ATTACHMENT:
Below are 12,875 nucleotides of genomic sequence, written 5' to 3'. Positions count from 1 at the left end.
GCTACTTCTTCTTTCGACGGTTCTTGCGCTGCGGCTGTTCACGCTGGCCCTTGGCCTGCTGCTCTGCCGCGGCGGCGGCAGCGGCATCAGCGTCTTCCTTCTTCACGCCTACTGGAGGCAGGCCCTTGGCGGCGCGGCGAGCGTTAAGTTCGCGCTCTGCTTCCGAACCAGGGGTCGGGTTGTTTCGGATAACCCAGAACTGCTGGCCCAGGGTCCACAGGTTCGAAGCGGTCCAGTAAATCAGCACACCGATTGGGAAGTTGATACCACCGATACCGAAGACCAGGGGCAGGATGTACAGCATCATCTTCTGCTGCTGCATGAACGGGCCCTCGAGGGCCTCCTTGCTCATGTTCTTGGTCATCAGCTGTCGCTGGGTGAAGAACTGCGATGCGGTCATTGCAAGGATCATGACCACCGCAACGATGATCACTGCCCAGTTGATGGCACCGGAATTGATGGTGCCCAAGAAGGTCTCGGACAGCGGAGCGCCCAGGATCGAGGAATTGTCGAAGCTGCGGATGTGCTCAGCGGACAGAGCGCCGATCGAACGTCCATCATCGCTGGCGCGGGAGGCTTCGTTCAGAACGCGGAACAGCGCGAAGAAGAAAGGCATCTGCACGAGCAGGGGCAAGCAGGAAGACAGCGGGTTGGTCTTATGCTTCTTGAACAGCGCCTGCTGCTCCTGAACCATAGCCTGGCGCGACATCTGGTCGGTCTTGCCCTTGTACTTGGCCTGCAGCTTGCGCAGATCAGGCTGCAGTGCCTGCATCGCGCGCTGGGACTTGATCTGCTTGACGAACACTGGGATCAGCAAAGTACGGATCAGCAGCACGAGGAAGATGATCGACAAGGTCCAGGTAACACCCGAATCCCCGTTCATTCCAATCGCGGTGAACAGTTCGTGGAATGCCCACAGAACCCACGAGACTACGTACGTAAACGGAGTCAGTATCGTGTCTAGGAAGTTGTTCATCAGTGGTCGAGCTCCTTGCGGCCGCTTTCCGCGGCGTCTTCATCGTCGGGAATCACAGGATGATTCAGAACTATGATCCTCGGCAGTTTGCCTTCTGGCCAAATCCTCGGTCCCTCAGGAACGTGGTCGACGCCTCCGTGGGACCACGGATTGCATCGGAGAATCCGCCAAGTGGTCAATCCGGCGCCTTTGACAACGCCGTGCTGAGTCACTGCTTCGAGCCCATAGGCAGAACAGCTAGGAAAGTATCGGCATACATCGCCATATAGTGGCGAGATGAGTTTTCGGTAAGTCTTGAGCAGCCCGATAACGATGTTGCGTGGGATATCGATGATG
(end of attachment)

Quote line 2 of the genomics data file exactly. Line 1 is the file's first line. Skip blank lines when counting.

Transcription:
GCTACTTCTTCTTTCGACGGTTCTTGCGCTGCGGCTGTTCACGCTGGCCCTTGGCCTGCTGCTCTGCCGCGGCGGCGGCAGCGGCATCAGCGTCTTCCTTCTTCACGCCTACTGGAGGCAGGCCCTTGGCGGCGCGGCGAGCGTTAAGTTCGCGCTCTGCTTCCGAACCAGGGGTCGGGTTGTTTCGGATAACCCAGAACTGCTGGCCCAGGGTCCACAGGTTCGAAGCGGTCCAGTAAATCAGCACACCGATTGGGAAGTTGATACCACCGATACCGAAGACCAGGGGCAGGATGTACAGCATCATCTTCTGCTGCTGCATGAACGGGCCCTCGAGGGCCTCCTTGCTCATGTTCTTGGTCATCAGCTGTCGCTGGGTGAAGAACTGCGATGCGGTCATTGCAAGGATCATGACCACCGCAACGATGATCACTGCCCAGTTGATGGCACCGGAATTGATGGTGCCCAAGAAGGTCTCGGACAGCGGAGCGCCCAGGATCGAGGAATTGTCGAAGCTGCGGATGTGCTCAGCGGACAGAGCGCCGATCGAACGTCCATCATCGCTGGCGCGGGAGGCTTCGTTCAGAACGCGGAACAGCGCGAAGAAGAAAGGCATCTGCACGAGCAGGGGCAAGCAGGAAGACAGCGGGTTGGTCTTATGCTTCTTGAACAGCGCCTGCTGCTCCTGAACCATAGCCTGGCGCGACATCTGGTCGGTCTTGCCCTTGTACTTGGCCTGCAGCTTGCGCAGATCAGGCTGCAGTGCCTGCATCGCGCGCTGGGACTTGATCTGCTTGACGAACACTGGGATCAGCAAAGTACGGATCAGCAGCACGAGGAAGATGATCGACAAGGTCCAGGTAACACCCGAATCCCCGTTCATTCCAATCGCGGTGAACAGTTCGTGGAATGCCCACAGAACCCACGAGACTACGTACGTAAACGGAGTCAGTATCGTGTCTAGGAAGTTGTTCATCAGTGGTCGAGCTCCTTGCGGCCGCTTTCCGCGGCGTCTTCATCGTCGGGAATCACAGGATGATTCAGAACTATGATCCTCGGCAGTTTGCCTTCTGGCCAAATCCTCGGTCCCTCAGGAACGTGGTCGACGCCTCCGTGGGACCACGGATTGCATCGGAGAATCCGCCAAGTGGTCAATCCGGCGCCTTTGACAACGCCGTGCTGAGTCACTGCTTCGAGCCCATAGGCAGAACAGCTAGGAAAGTATCGGCATACATCGCCATATAGTGGCGAGATGAGTTTTCGGTAAGTCTTGAGCAGCCCGATAACGATGTTGCGTGGGATATCGATGATG